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Citrus Marmalade – The Chia Experiment

experiments with marmalade

My parents have been visiting this week and they arrived with a huge box of oranges and mandarins from a friends house plus avocados. The mandarins are divinely sweet and the kids have been eating so many of them that they both developed a reaction around their lips. With so many to use the obvious thing to make was a batch of marmalade. That also meant that I could send some back to the lovely people who gifted them to us. I had not yet experimented with using chia as a sugar replacement in jam or marmalade so decided to give it a try alongside a regular batch and compare the two.

Chia vs Sugar Marmalade

Do you want to know the verdict?

Chia Seed Marmalade

The chia seed version was very quick and easy to make. The chia seeds act as the gelling agent and thicken the mixture, although in the case of marmalade there is not too much to thicken if you are include all of the peel. I know that some people remove most of it but I tend to just leave it in. I loved that the flavour of this marmalade was not too tart. It is a smooth tasting marmalade, quite lovely and gentle but it does have a grainy texture that comes from the chia seeds. It certainly doesn’t look like regular marmalade but if you can get over that the flavor is lovely. Based on what I have read about using chia seeds in jams it will last stored in the fridge for up to 2 weeks or may be frozen for a longer shelf life.

Citrus Marmalade

The regular sugar based version of this marmalade was divine. It was not tart and the aftertaste was not too sweet. This can probably be attributed to the sweet home grown mandarins. The marmalade took longer to make than the chia seed version as you need to wait until the liquid reaches setting point of 222F. The result was a marmalade the glorious color of liquid gold. Simply looking at this marmalade on a cold winter morning is almost enough to warm you through. It will last a few months when stored in a cool dark location.

I am not sure I can decide which I like the most. If I had to choose I think I would go with the regular version. I love the chia seed version for it’s simplicity and fresh flavor and the regular version for it’s gorgeous well rounded flavor and texture. If you are seeking to reduce your intake of refined sugar give the chia one a try.

Citrus Marmalade - The Chia Experiment
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Cook time
Total time
Citrus Chia Seed Marmalade. A quick marmalade for a refined sugar free breakfast spread option.
Recipe type: Marmalade
Serves: 540 ml
  • 1 star anaise
  • 1 cinnamon stick
  • 1 lemon - sliced finely
  • 1 orange - sliced very finely
  • 4 mandarins - sliced very finely
  • 2 tablespoons honey
  • 2 and ½ tablespoons chia seeds.
  1. Add all of the ingredients to a wide based pan on the stove top, except the chia seeds.
  2. Bring to a gently simmer over a low heat for 15-20 minutes until the peel of the fruit has softened.
  3. At this point if there are any larger sized pieces of peel in the mix they can be removed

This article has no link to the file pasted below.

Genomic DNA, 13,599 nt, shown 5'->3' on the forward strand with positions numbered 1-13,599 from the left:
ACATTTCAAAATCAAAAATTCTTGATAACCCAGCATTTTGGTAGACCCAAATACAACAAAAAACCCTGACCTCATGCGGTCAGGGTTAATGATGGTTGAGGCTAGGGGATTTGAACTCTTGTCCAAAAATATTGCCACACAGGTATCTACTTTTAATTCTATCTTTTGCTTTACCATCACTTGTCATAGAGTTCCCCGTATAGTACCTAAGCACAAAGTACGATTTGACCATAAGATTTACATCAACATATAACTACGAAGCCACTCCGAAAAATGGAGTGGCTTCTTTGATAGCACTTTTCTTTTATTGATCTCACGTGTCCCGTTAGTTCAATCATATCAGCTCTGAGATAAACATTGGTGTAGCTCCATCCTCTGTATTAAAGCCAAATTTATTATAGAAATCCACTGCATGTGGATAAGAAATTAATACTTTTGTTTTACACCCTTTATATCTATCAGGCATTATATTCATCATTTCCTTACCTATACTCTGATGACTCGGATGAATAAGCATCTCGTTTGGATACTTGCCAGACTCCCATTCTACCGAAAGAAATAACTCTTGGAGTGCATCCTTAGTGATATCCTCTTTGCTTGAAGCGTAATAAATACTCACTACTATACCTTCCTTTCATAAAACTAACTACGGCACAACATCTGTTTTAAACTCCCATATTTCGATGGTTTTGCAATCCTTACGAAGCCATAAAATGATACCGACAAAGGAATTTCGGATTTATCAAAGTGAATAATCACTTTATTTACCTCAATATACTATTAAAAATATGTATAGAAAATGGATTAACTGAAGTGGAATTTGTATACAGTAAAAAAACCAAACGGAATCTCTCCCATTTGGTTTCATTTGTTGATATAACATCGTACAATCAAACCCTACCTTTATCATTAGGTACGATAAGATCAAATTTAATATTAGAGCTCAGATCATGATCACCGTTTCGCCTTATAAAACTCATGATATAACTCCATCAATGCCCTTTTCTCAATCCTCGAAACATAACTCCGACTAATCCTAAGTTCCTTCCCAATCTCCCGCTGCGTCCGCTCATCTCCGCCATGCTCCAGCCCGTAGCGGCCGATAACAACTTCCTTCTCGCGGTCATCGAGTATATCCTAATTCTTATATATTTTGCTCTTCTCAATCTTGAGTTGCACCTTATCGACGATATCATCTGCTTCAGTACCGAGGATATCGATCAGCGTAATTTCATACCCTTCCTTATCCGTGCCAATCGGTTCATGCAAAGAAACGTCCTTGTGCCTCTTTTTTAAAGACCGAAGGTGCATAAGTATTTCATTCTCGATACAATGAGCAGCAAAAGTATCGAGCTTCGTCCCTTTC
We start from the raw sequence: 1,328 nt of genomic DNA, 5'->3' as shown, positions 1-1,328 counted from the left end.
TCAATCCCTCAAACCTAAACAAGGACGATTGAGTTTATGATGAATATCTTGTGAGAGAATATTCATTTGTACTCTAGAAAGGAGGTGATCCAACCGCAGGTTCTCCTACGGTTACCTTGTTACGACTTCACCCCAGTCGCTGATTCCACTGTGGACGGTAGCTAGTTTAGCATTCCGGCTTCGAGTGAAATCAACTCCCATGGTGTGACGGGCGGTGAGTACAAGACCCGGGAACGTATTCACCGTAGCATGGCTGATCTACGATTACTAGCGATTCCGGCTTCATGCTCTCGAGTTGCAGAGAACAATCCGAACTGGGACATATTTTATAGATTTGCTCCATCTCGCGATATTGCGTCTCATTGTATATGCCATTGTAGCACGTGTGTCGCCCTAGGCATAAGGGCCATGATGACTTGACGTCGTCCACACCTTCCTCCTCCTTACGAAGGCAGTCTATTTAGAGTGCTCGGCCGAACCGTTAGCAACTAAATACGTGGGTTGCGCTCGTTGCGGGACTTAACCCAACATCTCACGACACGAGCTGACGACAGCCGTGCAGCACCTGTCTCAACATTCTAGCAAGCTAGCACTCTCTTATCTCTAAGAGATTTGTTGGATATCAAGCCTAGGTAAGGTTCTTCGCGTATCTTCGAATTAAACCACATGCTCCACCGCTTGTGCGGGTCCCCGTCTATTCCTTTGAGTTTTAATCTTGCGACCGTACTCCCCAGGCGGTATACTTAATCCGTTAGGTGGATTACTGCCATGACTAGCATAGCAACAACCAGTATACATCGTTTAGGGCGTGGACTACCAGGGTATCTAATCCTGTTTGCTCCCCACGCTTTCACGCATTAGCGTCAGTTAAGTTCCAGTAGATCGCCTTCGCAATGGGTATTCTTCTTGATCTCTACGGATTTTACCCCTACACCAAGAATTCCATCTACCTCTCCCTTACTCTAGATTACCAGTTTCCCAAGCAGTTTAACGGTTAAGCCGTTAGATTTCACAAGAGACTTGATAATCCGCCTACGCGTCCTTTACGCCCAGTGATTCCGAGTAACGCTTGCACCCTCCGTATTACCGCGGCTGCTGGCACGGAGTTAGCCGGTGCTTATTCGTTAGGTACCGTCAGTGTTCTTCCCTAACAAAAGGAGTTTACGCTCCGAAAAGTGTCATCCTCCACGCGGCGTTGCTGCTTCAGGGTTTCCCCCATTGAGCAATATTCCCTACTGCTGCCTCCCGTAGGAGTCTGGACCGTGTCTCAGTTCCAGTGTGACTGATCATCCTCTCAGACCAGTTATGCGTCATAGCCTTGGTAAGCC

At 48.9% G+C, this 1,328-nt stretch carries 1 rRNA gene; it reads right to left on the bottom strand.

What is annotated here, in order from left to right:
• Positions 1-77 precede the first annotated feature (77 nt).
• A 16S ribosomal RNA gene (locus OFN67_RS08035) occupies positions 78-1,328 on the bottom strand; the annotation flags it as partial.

4. Add the chia seeds and stir for a couple of minutes
  5. Pot into steralised jars
  6. Store all jars in the fridge and use in less than 2 weeks.
Leave out the skin from the ends of the fruit that contain only pith and any large thick pieces. The more fruit included in this recipe the better (as opposed to the peel)
This is the recipe for a regular citrus marmalade
Citrus Marmalade - The Chia Experiment
Prep time
Cook time
Total time
This citrus marmalade uses gorgeous home grown citrus and a little less sugar than usual for a lovely sweet breakfast spread
Recipe type: Marmalade with sugar
Serves: 1 liter
  • 1 cup of freshly juiced orange (2-3 oranges)
  • 2 oranges - finely sliced
  • 1 lemon finely sliced
  • 6 mandarins finely sliced
  • 1 kg sugar
  • 1 star anise
  • 1 cinnamon stick
  1. Add all of the ingredients to a wide based pot on the stove top and bring to the boil
  2. Simmer for 20 minutes until the skin of the fruit softens
  3. Increase heat until the temperature reaches 222 degrees Fahrenheit
  4. Remove from the heat and pot into steralised jars.
  5. Store open jars in the fridge and remaining jars in a cool dry location.
Yield is an approximate. I used various sized jars to pot into and forgot to measure them prior - sorry!

*Any food that is kept in storage for a period of time must be checked for signs of spoilage prior to eating, ensure that it is discarded if there are any signs of spoilage or if you are unsure of the storage duration.

Have you attempted using chia seeds to make marmalade? If so what were your thoughts?






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{ 2 comments… add one }
  • Cyndie July 25, 2015, 3:58 pm

    Hi Kyrstie, your recipes look so good! I have never made jam or marmalade as I don’t eat it often but it’s definitely a great way to use fruits. I make fruit puree a lot (apple, pear, banana), it looks like baby food but it is what we call ‘compote’ in France and adult like it a lot too. I look forward to catching up with you next month at #pbevent!

  • e / dig in hobart July 27, 2015, 10:38 am

    I have sent this to the marmalade maker in my family – mum! do you think the chia version would keep for as long? because sugar does act as a preserving agent. interesting!

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